Ry Morgan was running Yomp in 2015, an employee-engagement platform which aimed to ‘gamify’ healthy behaviour.

Yomp was acquired by Reward Gateway, a Software as a Service company, for an undisclosed sum in 2016. Ry took the role of Head of Wellbeing Technology with Reward Gateway for a while before co-founding his latest venture, Unmind, a B2B mental health platform which offers clinically backed tools and training.

Unmind is now a 19-strong team which raised £300,000 in angel funding in 2017 and completed a £1.4m seed round in early 2018.

Christopher McCann, studied at Dundee University. He founded & is now CEO of Snap40, wearable artificial intelligence to help manage patient healthcare.

The company still has wearable, wireless health monitoring devices as its central product but has expanded to focus on what happens after a patient is discharged as well as monitoring clinical trials. Snap40 raised £8 million in funding in what is thought to be the largest seed round ever for a Scottish start-up and now works with some of the world’s top medical centres.

Headquartered in Edinburgh, Snap40 has opened an office in New York and doubled its staff over 2018 to 18 people

Abesh Thakur & Varun Nair are graduates of the art school at the University of Edinburgh and they established Two Big Ears, with the support of Launch.ed, to offer immersive and interactive audio applications and tools.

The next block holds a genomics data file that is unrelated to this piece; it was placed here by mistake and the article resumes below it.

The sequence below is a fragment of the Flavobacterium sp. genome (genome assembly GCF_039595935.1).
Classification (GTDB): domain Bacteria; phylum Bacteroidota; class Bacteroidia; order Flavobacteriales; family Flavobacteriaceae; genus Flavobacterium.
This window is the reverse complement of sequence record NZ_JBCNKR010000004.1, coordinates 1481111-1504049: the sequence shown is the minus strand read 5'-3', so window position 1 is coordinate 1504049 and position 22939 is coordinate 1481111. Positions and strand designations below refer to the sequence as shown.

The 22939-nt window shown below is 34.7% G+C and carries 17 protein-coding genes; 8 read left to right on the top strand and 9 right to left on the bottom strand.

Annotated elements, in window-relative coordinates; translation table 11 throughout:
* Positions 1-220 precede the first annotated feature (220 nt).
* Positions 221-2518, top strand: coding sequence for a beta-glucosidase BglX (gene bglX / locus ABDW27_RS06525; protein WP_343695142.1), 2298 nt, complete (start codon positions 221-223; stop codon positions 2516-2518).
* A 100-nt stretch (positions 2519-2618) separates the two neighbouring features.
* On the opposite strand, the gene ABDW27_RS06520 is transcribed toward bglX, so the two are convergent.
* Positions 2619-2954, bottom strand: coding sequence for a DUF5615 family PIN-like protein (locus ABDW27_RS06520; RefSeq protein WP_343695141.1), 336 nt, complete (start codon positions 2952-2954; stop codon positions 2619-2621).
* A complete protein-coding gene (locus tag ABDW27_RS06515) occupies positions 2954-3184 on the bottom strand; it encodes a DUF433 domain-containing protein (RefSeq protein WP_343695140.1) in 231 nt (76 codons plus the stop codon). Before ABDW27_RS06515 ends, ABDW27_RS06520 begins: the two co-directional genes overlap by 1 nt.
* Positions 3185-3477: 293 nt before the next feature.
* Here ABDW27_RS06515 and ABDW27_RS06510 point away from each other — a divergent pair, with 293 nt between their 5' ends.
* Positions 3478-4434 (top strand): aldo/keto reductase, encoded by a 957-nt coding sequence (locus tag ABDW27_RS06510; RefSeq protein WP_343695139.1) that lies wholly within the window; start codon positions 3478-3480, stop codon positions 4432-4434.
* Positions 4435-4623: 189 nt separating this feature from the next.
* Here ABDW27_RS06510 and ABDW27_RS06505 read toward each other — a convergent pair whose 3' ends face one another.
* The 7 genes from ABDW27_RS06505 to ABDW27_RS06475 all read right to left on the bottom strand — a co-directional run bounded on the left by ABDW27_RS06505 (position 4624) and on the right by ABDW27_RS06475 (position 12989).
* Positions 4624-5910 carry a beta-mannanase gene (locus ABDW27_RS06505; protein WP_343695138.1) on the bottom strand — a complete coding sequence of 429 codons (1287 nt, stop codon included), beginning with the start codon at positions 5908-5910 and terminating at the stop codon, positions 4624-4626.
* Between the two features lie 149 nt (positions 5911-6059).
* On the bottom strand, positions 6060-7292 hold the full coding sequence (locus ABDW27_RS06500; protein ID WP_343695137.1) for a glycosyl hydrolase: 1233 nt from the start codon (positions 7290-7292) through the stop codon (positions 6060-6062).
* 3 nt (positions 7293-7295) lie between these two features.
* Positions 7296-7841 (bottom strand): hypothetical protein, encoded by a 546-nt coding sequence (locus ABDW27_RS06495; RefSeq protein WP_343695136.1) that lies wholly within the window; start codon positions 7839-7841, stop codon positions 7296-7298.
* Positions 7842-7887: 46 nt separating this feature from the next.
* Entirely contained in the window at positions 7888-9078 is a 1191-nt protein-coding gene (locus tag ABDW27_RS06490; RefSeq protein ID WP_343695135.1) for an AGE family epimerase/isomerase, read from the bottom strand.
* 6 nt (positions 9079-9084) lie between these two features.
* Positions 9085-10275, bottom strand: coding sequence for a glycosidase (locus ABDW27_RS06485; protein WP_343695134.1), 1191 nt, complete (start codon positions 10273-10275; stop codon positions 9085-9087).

Two Big Ears was bought by Facebook in 2016 for an undisclosed sum. Abesh now works as a Product Manager at Facebook. The buy-out means the software is freely available to designers.

Maggie Mazoleka launched her range of MaRobert’s Tanzanian cooking sauces in 2014. The company emerged from Maggie’s fundraising work with SASHITA, also founded by Maggie to help rural Tanzanian communities gain access to clean water.

Maggie is still trading as MaRobert’s and has a loyal customer base and close relationships with high-quality retailers and food markets across Scotland helping to make the sauces a well-loved household brand.

Agata Jagodzinska & Michael Grant, graduates from Queen Margaret University, launched Raw Films in 2012, the same year that Agata won a Bafta New Talent Award.

Raw Films goes from strength to strength with a client base across the public, private and third sectors. The company specialises in documentary-style films that tell someone’s story.

Highlights include working on the 500 Miles in Malawi fundraising campaign.

Key Points:

  • 89% of Scottish universities now embed enterprise & entrepreneurship within degree programmes.
  • The number of student-led start-up companies has grown by 53% since 2015, far exceeding our target of 25% growth.
  • 17,000 students and staff have participated in enterprise and entrepreneurship workshops over the last three years.
  • 56% of Scottish higher education institutions deliver enterprise events for students with a specific widening access focus

Further Reading